Last year I cried. Real tears not fake ones. Why oh why oh why am I doing this I kept thinking to myself? So I’m not sure what made me think this year would be any different.

It’s true, last year’s biking got me ready and able to do the Juan de Fuca Trail fairly effortlessly. I lost my winter fat, I felt fit. Also, I like not driving my car because traffic is crazy and it fills me with rage and it feels good to pass people sitting in their cars when I’m flying down the big hill I have to come up in the mornings.

So having gone through the herculean effort of getting me and my bike ready for the ride, I finally did it this week – twice. The first time was evil. I foolishly believed that my winter (and spring) of doing nothing would prepare me but it didn’t. I also thought that maybe I was still fit from last year. That also turned out not to be true.

So it was hard. And today’s was even harder because I was still exhausted from two days before. But I’m proud to say there were no tears. Was there grimacing? Yes. Was there drool running down my chin? Yes. I’m hoping that the drooling will end by the end of next week when I’ll have three more rides under my belt. Wish me luck.

 

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Lemon Drop (martini, of course)

The Lemon Drop Martini is a thing of beauty. Perfect for breezy summer evenings, a drink on the dock, or backyard BBQ, it’s great anytime, anywhere as long as someone else makes it for you! That’s the key. It needs to be delivered on a tray in an icy, frosted glass.

In an attempt to cheer myself up this last weekend, I cooked like crazy and Dave made Lemon Drops, (several I might add and which turned to Lime Drops when we eventually ran out of lemons). It was nothing less than a perfect collaboration. And guess what? I climbed out of my downward spiral of OH MY GOD the world is going to hell and other self-inflicted sadnesses that seemed determined to take me down. unnamed.jpg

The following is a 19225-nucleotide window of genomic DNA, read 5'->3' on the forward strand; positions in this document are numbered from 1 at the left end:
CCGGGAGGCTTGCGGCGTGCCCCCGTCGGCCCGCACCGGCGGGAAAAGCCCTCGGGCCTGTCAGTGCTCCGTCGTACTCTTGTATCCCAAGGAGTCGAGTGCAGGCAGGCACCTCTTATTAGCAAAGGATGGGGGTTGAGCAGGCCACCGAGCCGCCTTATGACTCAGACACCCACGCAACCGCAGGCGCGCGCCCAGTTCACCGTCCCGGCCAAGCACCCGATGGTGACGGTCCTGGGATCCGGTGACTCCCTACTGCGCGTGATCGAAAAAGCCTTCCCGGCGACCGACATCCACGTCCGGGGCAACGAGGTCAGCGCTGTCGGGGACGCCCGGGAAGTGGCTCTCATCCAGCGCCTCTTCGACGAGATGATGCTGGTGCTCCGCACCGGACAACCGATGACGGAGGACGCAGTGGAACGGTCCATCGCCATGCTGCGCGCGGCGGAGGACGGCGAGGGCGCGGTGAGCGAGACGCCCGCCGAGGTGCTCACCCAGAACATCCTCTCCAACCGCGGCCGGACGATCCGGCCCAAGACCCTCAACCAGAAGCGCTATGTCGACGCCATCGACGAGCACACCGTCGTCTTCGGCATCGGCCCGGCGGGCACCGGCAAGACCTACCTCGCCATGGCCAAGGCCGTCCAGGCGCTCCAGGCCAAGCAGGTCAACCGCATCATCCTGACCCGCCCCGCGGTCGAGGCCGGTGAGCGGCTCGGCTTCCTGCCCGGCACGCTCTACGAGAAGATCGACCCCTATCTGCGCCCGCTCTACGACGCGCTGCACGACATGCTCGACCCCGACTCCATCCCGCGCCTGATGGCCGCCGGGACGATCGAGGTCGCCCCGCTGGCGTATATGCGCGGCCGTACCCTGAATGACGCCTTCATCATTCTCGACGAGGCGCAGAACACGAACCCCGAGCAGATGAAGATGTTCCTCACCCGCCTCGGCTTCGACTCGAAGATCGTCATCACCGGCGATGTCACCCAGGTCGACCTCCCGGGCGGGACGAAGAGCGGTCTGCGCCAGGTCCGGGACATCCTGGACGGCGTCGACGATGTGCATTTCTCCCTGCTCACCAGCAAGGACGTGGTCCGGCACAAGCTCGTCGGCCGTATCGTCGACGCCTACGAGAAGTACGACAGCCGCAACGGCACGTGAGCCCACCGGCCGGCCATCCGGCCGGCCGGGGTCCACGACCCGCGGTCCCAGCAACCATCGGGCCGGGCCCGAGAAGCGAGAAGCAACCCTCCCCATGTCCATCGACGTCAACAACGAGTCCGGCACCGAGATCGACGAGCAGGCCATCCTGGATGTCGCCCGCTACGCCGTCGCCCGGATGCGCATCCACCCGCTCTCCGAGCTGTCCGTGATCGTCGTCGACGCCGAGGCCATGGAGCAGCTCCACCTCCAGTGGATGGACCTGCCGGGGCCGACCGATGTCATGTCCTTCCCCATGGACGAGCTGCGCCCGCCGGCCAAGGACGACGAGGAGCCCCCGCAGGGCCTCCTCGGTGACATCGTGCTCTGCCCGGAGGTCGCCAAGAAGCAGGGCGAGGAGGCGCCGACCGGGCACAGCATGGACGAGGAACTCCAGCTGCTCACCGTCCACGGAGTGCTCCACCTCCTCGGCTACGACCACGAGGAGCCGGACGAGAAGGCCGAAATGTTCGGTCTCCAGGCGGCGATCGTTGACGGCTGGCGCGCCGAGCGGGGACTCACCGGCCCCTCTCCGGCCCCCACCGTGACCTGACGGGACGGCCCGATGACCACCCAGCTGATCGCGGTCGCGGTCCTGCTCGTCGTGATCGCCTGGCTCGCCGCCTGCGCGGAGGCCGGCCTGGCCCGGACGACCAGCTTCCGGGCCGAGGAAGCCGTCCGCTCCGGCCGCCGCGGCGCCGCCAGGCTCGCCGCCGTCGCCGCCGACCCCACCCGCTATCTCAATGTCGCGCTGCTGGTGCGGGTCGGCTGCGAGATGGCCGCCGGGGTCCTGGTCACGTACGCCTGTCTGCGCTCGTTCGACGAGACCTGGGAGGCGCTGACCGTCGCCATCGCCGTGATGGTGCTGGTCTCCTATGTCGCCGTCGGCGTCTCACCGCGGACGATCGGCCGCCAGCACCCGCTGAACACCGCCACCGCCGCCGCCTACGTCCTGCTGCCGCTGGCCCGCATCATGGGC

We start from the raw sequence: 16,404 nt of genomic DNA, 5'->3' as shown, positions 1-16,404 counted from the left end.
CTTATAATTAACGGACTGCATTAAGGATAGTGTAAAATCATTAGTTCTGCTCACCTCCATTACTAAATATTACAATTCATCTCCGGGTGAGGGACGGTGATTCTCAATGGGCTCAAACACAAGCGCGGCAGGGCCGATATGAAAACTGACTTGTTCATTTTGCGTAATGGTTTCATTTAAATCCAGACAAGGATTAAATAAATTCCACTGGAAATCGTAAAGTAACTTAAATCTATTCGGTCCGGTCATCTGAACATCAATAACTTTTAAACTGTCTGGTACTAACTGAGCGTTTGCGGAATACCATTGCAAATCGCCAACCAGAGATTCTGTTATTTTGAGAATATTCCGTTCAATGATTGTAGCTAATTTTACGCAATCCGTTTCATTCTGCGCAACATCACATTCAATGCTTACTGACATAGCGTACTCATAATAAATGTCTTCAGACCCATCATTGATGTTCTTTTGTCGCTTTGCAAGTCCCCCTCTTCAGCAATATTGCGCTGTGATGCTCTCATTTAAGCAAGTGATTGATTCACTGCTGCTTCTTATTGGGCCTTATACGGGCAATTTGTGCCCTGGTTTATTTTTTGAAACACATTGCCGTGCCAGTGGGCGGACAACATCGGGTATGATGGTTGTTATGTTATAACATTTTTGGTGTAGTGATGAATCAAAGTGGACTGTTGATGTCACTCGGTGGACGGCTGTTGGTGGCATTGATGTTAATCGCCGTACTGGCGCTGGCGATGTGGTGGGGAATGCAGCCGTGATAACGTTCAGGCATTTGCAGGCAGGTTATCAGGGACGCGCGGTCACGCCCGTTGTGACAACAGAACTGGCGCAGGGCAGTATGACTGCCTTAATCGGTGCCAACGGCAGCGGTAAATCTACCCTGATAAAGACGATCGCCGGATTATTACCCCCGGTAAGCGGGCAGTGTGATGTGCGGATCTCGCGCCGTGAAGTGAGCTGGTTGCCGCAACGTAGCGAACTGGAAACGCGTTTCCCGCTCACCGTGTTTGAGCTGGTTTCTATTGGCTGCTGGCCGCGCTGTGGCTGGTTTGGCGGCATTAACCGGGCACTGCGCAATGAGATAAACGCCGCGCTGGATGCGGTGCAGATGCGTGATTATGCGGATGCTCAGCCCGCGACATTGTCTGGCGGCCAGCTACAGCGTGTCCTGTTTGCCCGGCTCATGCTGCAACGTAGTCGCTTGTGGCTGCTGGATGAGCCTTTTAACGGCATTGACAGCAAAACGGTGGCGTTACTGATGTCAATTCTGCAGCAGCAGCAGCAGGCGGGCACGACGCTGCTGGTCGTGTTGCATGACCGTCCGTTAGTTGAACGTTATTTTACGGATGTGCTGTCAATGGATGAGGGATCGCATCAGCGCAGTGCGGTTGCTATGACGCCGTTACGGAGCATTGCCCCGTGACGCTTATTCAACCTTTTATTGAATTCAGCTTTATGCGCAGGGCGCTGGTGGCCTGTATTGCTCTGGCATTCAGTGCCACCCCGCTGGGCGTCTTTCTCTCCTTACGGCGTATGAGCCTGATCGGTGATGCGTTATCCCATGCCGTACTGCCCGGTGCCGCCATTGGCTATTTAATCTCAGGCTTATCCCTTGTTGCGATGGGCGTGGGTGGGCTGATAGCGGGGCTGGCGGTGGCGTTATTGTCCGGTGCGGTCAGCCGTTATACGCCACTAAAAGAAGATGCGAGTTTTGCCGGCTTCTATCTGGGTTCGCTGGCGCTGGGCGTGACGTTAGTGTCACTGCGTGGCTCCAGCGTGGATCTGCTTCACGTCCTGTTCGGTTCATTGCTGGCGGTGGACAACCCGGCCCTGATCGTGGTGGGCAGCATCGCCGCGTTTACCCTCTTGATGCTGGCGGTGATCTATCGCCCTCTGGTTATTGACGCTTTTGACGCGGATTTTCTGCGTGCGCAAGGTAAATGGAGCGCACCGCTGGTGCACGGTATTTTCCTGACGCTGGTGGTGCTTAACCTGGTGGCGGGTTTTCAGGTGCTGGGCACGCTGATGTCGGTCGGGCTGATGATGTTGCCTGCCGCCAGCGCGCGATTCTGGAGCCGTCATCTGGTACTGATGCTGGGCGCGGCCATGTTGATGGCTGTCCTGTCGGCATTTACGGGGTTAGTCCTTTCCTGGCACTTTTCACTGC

Here’s how to make these lovely little gems.

For one Single Lemon Drop
Ingredients:
11/2ounces vodka
1/2 ounce triple sec
1 teaspoon superfine sugar
3/4 ounce fresh lemon (or lime) juice
4 to 5 ice cubes
lemon twist

Chill martini glass in freezer for ten minutes. Pour vodka, triple sec, sugar and lemon into martini shaker with ice cubes. Use lemon to rim the glass and dunk in sugar. Shake martini shaker, pour, drink, enjoy and repeat!
Cheers!

While Dave made these I prepared an appetizer of avocado, prawns and aioli with a twist of lemon, followed by fresh tomato bisque soup finished with whipped cream, and then the final course, pasta with fresh pesto. The next night I made paella. I’m happy to say that all this food and drink celebration beat back the sads and I had a fantastic weekend enjoying something of a culinary and liquid renaissance!